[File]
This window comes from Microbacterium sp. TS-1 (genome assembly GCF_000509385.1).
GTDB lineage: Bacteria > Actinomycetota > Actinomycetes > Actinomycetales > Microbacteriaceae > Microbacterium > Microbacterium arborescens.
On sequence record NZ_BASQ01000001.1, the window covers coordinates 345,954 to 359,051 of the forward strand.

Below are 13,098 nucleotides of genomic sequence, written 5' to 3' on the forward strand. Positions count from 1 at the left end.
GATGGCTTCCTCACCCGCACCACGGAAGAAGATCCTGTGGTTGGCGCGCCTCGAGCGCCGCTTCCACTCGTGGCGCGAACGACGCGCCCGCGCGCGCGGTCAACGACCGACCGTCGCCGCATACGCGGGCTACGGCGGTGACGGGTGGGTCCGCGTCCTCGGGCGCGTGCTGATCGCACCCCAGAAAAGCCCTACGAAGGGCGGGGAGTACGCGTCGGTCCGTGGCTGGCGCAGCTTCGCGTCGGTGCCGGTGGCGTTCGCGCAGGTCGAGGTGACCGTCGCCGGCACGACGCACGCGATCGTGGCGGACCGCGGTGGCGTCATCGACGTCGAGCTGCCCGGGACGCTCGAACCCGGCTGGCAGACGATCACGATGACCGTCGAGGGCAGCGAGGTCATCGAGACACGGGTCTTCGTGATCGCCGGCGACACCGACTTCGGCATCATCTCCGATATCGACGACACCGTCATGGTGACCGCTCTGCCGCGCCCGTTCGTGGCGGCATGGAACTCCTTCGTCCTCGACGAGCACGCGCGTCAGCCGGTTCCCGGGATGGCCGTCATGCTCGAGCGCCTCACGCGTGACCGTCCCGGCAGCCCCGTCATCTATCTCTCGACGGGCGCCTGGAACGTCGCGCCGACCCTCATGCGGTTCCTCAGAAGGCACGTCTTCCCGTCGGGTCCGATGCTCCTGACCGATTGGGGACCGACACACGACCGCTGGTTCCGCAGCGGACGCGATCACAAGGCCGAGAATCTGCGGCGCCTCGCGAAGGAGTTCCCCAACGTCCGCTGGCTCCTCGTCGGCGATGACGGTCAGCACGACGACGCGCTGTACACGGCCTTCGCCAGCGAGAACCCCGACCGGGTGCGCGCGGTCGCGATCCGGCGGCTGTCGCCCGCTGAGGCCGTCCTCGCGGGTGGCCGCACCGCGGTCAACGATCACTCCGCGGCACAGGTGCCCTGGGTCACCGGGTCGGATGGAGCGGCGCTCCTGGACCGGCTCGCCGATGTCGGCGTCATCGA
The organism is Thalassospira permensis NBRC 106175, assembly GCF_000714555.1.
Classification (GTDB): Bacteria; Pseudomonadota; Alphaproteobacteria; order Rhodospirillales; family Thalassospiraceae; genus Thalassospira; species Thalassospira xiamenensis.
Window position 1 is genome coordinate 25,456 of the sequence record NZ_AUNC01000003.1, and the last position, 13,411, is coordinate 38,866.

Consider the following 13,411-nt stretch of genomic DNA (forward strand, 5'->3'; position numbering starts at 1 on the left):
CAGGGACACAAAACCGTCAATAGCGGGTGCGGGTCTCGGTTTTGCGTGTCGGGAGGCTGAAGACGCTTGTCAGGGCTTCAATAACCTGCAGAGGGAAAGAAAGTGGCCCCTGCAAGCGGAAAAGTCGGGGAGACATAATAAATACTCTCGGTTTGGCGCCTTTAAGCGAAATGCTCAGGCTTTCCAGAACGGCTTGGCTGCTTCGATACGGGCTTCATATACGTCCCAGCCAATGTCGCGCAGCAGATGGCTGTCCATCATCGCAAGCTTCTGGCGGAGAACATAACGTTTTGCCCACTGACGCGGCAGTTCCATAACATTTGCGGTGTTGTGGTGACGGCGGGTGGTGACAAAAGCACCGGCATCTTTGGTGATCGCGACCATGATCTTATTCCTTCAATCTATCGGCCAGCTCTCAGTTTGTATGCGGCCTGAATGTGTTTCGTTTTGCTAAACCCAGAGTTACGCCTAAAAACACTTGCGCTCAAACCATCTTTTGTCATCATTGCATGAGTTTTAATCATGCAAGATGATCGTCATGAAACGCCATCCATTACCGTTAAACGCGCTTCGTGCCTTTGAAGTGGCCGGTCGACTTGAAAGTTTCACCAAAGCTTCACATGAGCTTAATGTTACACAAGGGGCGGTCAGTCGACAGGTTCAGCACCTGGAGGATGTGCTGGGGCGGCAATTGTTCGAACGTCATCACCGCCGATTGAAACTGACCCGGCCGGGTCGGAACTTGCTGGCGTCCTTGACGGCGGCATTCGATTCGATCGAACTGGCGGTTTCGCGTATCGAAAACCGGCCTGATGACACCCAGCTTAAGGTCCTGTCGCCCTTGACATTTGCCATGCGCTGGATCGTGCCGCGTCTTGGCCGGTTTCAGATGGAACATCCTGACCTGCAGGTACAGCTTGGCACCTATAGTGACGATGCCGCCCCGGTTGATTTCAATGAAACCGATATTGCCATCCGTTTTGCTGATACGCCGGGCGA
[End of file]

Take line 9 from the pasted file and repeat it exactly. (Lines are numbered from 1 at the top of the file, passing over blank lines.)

Consider the following 13,411-nt stretch of genomic DNA (forward strand, 5'->3'; position numbering starts at 1 on the left):